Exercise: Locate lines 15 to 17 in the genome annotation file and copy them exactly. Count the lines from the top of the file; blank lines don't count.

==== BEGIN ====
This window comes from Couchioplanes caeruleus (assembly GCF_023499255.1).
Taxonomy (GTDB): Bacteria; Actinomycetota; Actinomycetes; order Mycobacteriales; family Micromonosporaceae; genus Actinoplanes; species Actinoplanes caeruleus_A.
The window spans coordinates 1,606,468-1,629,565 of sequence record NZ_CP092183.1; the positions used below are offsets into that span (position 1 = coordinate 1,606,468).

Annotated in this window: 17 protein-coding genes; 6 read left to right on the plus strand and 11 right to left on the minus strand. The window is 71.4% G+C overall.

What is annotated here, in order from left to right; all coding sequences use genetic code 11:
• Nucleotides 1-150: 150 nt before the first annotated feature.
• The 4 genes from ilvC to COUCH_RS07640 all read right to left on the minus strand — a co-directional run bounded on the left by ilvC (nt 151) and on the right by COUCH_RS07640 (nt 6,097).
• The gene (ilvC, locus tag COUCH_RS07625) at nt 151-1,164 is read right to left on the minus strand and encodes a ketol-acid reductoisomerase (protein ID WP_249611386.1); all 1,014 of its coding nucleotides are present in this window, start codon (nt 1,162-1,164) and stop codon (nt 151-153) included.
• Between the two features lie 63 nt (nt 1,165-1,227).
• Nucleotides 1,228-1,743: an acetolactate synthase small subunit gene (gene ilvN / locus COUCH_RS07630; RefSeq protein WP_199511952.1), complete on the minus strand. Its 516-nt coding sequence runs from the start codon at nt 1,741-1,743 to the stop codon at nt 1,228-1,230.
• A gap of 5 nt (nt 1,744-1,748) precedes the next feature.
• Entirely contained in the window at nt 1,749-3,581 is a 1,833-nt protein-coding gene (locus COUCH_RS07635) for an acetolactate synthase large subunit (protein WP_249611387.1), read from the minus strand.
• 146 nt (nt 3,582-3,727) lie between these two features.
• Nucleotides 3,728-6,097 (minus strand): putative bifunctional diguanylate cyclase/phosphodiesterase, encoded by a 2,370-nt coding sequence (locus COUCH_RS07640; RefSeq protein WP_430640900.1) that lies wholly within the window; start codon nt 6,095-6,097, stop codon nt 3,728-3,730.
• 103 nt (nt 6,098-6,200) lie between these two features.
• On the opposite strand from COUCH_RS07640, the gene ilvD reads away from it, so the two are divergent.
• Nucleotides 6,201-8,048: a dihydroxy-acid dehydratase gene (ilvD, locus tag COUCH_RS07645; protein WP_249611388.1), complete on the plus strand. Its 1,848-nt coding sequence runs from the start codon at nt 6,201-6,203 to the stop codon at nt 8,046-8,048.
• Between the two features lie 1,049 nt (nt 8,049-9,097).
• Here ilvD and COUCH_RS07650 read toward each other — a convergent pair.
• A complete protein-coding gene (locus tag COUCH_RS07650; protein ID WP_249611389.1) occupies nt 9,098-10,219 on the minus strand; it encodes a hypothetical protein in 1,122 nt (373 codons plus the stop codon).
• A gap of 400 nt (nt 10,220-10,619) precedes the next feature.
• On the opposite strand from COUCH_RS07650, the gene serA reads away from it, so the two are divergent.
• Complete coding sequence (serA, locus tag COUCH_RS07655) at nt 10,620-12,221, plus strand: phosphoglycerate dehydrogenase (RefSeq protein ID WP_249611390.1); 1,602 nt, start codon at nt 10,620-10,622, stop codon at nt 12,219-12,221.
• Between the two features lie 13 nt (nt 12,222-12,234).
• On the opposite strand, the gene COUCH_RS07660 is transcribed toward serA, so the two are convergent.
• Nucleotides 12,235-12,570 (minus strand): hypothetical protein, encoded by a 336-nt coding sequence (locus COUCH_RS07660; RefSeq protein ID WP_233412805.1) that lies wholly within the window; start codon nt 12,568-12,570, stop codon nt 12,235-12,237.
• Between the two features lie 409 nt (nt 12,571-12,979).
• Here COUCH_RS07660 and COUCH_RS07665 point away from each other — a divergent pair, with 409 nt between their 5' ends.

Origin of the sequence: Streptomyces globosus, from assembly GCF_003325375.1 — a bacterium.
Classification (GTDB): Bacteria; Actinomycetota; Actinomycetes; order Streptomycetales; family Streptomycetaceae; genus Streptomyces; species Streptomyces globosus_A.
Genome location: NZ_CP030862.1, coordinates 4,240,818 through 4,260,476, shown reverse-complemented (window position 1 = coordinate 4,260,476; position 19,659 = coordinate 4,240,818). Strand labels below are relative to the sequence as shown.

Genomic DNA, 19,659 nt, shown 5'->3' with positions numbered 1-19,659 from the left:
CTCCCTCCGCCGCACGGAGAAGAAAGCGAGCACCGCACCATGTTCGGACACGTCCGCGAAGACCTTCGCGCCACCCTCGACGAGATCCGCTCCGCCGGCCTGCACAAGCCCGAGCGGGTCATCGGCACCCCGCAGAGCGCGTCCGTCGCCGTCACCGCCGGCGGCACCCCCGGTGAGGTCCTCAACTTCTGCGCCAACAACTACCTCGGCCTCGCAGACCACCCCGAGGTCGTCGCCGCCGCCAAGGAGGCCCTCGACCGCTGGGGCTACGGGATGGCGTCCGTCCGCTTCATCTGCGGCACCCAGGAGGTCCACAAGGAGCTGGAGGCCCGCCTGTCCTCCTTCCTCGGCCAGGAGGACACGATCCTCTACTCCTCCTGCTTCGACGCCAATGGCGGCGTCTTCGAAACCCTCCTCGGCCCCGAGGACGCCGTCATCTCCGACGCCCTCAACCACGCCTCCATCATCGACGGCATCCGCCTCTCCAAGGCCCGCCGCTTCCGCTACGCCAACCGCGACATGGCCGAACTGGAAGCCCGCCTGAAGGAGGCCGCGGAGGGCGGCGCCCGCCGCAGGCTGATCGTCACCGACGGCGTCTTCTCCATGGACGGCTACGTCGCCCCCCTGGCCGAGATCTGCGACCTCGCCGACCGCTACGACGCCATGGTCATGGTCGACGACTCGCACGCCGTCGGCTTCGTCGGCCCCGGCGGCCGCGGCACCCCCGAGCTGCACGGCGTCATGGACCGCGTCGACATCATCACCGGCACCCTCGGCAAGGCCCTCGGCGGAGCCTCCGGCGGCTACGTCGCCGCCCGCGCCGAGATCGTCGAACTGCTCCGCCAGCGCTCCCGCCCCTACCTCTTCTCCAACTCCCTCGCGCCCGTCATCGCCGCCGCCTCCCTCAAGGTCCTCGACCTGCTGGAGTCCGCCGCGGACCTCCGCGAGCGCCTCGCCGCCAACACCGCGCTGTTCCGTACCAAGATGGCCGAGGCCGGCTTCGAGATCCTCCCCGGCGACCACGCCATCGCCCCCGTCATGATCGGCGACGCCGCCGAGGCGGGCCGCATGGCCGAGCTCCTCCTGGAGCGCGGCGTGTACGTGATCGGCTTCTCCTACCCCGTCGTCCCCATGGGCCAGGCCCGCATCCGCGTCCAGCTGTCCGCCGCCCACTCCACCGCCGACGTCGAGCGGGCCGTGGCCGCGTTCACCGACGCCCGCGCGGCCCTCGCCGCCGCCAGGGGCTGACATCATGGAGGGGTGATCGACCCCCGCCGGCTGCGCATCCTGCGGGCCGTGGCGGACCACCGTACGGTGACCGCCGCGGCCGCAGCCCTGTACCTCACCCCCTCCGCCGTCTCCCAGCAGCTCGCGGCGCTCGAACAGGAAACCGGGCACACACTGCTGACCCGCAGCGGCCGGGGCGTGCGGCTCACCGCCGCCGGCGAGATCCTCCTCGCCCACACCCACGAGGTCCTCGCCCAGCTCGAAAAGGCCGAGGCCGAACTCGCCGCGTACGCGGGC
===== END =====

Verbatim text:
• 103 nt (nt 6,098-6,200) lie between these two features.
• On the opposite strand from COUCH_RS07640, the gene ilvD reads away from it, so the two are divergent.
• Nucleotides 6,201-8,048: a dihydroxy-acid dehydratase gene (ilvD, locus tag COUCH_RS07645; protein WP_249611388.1), complete on the plus strand. Its 1,848-nt coding sequence runs from the start codon at nt 6,201-6,203 to the stop codon at nt 8,046-8,048.